I mean, even if you aren't having direct references to something contemporary in your fantasy world, there are ways to slip in a sly nod, if you're so inclined.  Amanda Downum won me over early in The Drowning City by using Tom Waits lyrics as a series of passcodes.  And The Thorn of Dentonhill has what I thought was a rather obvious pop culture nod in it which, to date, no one has called me on.  
Maybe I'll do a contest or giveaway based on spotting that...
*- These kids today, they're into stuff older than them.  They're into stuff older than me.  Don't believe what the cranks tell you-- kids today are all right.

Monday, August 10, 2015

Perils of the Writer: Reworking the Plan

Of late, I've developed more empathy for the writers of LOST.  
Now, mind you, I've long been a defender of LOST.  Despite its flaws-- which I will discuss at length if prodded-- I think it's possibly one of the finest complete series of television in the medium's history.
And what's the core complaint level at the writers?  "They made it up as they went along."
Well, frankly, that's something you have to do sometimes.  And, as I've discovered, just because you have something planned out doesn't mean that's how it will really go.
Allow me to explain.  Way back when I was first shopping The Thorn of Dentonhill, part of the package my agent and I put together involved outlines for Book II and Book III.  These outlines were written completely in good faith-- this represented exactly what my plan was, as well as its own portion of the Big Crazy Plan.  
So, once Thorn sold, I got to work on turning that outline for Book II into The Alchemy of Chaos.  And while there was a lot more detail and a few new twists that came up over the course of writing it, that original outline remains a fairly accurate skeleton of the finished novel.  
However, this is what I discovered when I sat down to start work on Book III.  The outline wasn't going to work.  I often talk about the outline being a plan on a road map for where a book is going to go, and the actual writing is the drive.  Well, the drive for Alchemy of Chaos didn't quite leave me in the place I thought I was going to go.  (Or, more correctly, I picked up some passengers I hadn't anticipated, so I needed to take them into account.)
Therefore, this past weekend was spent re-tooling the outline.  
Bringing it back to LOST: things happen in the writing that you don't anticipate in the planning.  That's just reality.  Now, do you drive on with the plan, despite it no longer being viable?*  Or do you adjust and find a new path?
Now, in the case of Thorn III, these aren't radical changes.  It's mostly a case where, I originally thought the story was about A, B & C, and now I realize that it's about A, B, D & Q, and B is nowhere near as important as I thought it was going to be.
Adjust and drive on.
*- AKA, the How I Met Your Mother method.

Thursday, August 6, 2015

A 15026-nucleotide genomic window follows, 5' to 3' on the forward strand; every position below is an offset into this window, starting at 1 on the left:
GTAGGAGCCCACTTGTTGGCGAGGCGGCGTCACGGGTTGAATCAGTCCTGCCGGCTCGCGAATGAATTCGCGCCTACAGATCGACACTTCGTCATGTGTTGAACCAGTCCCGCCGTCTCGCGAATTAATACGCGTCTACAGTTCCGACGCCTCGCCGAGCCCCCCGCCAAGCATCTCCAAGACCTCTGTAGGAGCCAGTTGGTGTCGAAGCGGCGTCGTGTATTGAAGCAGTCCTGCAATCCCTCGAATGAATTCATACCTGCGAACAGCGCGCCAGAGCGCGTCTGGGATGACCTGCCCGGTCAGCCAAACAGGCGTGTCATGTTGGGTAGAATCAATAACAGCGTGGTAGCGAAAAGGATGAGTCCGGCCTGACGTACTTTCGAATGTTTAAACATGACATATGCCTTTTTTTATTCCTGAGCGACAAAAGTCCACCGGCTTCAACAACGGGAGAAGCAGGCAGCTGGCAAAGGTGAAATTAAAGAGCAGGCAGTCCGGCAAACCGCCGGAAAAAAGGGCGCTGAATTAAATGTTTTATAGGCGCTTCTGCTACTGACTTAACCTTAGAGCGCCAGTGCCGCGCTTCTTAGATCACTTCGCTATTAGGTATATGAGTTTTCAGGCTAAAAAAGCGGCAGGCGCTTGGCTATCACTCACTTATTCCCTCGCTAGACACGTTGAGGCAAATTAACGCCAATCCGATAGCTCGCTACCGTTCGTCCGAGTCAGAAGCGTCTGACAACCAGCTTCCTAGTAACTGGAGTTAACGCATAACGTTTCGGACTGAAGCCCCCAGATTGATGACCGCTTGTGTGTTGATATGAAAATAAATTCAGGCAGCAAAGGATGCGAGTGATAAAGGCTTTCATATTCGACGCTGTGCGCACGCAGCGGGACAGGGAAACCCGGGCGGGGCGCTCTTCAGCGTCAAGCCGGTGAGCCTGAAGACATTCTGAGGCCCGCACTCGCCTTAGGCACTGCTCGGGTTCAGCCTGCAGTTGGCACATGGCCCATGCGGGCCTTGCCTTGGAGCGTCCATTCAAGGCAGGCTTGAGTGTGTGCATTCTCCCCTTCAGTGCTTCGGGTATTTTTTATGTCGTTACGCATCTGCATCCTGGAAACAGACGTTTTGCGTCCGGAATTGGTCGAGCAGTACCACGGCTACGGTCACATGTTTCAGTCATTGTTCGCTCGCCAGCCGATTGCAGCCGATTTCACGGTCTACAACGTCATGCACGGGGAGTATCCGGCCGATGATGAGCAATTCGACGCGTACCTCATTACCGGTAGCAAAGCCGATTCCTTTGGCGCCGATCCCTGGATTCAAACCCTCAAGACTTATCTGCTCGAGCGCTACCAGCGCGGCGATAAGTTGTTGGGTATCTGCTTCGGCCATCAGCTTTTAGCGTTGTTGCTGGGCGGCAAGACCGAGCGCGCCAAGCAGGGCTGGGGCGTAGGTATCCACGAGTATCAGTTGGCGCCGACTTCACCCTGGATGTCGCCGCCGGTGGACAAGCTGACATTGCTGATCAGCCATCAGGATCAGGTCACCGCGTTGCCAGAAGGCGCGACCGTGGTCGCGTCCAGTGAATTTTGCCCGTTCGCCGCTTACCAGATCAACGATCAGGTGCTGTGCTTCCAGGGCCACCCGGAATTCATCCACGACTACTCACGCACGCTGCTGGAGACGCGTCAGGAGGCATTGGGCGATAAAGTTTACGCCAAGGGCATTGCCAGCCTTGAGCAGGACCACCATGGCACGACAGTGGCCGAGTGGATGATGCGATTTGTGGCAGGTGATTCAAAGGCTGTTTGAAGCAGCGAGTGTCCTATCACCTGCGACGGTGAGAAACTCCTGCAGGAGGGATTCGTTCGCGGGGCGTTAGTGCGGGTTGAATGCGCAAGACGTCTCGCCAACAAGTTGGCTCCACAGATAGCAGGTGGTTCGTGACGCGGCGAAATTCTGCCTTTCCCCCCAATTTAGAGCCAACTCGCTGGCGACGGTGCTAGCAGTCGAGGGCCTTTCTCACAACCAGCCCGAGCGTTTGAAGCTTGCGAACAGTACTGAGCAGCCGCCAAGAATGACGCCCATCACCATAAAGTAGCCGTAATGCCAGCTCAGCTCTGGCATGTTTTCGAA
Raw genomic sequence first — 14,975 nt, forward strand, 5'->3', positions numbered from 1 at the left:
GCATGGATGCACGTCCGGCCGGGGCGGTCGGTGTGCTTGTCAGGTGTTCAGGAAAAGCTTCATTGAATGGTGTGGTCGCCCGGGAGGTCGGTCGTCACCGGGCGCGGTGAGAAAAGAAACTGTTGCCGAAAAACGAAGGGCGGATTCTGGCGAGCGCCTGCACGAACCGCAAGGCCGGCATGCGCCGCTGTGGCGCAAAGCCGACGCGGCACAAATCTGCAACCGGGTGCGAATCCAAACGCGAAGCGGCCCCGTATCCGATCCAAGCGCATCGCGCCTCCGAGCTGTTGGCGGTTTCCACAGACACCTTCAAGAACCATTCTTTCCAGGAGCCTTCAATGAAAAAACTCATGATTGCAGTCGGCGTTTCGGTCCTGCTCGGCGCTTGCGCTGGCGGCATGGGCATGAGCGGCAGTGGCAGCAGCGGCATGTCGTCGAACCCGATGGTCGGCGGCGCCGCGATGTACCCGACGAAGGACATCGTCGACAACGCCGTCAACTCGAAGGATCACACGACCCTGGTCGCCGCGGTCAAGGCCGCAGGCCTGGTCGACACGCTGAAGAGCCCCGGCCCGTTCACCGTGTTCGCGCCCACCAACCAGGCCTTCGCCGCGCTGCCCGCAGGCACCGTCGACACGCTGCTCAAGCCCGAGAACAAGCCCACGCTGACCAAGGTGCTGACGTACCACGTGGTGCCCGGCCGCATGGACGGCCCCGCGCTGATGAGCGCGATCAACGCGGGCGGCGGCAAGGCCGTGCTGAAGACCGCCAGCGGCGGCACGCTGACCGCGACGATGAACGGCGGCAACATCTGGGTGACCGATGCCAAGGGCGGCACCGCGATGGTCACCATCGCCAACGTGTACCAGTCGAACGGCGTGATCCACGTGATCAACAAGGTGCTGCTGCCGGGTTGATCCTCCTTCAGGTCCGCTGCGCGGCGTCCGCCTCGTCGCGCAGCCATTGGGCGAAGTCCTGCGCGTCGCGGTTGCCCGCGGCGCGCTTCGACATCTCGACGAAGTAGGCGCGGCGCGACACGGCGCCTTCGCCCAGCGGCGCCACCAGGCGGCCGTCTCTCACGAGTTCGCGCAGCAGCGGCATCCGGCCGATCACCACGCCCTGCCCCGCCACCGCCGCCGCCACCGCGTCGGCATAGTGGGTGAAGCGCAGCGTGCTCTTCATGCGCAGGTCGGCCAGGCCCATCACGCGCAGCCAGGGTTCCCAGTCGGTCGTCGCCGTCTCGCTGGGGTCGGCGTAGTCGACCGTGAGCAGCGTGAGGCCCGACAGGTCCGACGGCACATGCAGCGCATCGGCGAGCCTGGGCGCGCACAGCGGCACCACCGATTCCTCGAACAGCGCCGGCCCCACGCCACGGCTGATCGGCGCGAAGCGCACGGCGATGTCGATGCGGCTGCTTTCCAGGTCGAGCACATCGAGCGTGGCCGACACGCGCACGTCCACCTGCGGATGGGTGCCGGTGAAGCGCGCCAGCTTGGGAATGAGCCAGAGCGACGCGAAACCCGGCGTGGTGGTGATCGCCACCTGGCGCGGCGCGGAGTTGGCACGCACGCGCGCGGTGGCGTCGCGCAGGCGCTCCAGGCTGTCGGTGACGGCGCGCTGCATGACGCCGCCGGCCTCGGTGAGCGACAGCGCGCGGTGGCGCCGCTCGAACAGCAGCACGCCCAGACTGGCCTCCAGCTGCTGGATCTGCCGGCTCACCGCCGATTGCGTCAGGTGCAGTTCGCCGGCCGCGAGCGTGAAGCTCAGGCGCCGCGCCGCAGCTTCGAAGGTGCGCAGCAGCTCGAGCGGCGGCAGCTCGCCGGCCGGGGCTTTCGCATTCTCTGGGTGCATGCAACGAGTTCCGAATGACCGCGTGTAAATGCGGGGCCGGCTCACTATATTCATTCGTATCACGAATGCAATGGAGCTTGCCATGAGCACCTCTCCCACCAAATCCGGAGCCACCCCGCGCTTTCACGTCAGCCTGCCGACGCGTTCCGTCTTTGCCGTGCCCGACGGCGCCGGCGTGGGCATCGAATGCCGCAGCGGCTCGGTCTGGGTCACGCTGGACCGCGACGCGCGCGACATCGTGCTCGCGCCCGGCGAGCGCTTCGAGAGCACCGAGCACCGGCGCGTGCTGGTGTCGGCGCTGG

Respecting the Building Blocks

About a year ago, I was on one panel, and my initial response to a audience member's question was, "That's a bad cliché that gets overdone."   After a bit more discussion, I said, "I want to amend what I said earlier.  I should say that it's a common trope that's easy to do badly."
Because you can't hate on genre tropes.  They're the building blocks of all the storytelling points we work with.  Sure, some of them have been done to death, and yes, a lot of times they signpost where a story is going so perfectly that you could write an accurate summary of the whole things after just getting through the first quarter of it.
But that's all right.  Because the other side of using tropes is finding ways to subvert or tweak them, or combine them in new ways.
After all, using tropes is often the easiest way to describe our stories.  I had to embrace The Thorn of Dentonhill being called "Harry Potter As Batman", or A Murder of Mages being referred to as a "fantasy novel buddy cop movie".  Both descriptions tells you, quite simply (though perhaps too simply) what you're going to get and what to expect.  
And our best use of tropes, as storytellers, is using them to both manage and subvert expectations.  Stay on the path too narrowly, audience gets bored; deviate too wildly, audience gets lost.  
All right, time to head into the word mines.  See you down there.

Monday, August 3, 2015

Chasing The White Rabbit

On one of my panels at ArmadilloCon, the comment was made that "glaciers often honk at the publishing industry to tell it to speed up."  And it's true, things don't move very quickly, which gives you time to think.
And simmer.
And dwell.
For example, once edits and copy edits and final proof checks are DONE, and there's nothing else you can do but wait for the book to come out... you still have a few months before the book comes out.  
And since this is 2015, and the Internet is just a given in our lives, you look around.  You check out the places where people are talking about books.  You notice those lists of "Must Reads For [Month Your Book Is Coming Out]".  You notice what the buzz is.  And every once in a while you see your book on such a list.  And there is much rejoicing.
But most of the time, you don't.  Most of the time you see other books.  Over and over.  You get to be familiar with the ones that are bound to be on the list, before you even click on it.
And there will be one book that will be your White Rabbit, the one that has the buzz you're chasing.
This is not your White Whale, I should say.  You shouldn't be obsessed with it.  You shouldn't want to destroy it.
You'll chase after it, because it's always just ahead of you.
And then your book comes out, and it gets pretty good attention and reviews, and you realize that you put way to much energy fretting about this other book, and it's not a zero-sum game.
But here's the other thing I realized, having gone through this twice in rapid succession, and having talked to the authors who were my "white rabbit": everybody does this.  And the authors you do this to, in turn, have other authors that they are white rabbiting.  When I mentioned this to one of them, the immediate response was to groan out the name of an even bigger, buzzier book that also came out the same month.
And I'm sure-- stone cold positive-- that there was someone out there with a book that came out this past month or last February and quietly damned my name that it was popping up more than their own.  
In the end, there's a limit of how much I can let myself fret about this stuff.  Maybe that's why I set myself up with a hectic writing pace, so I'd have to focus on the work, and not sweat out this too much.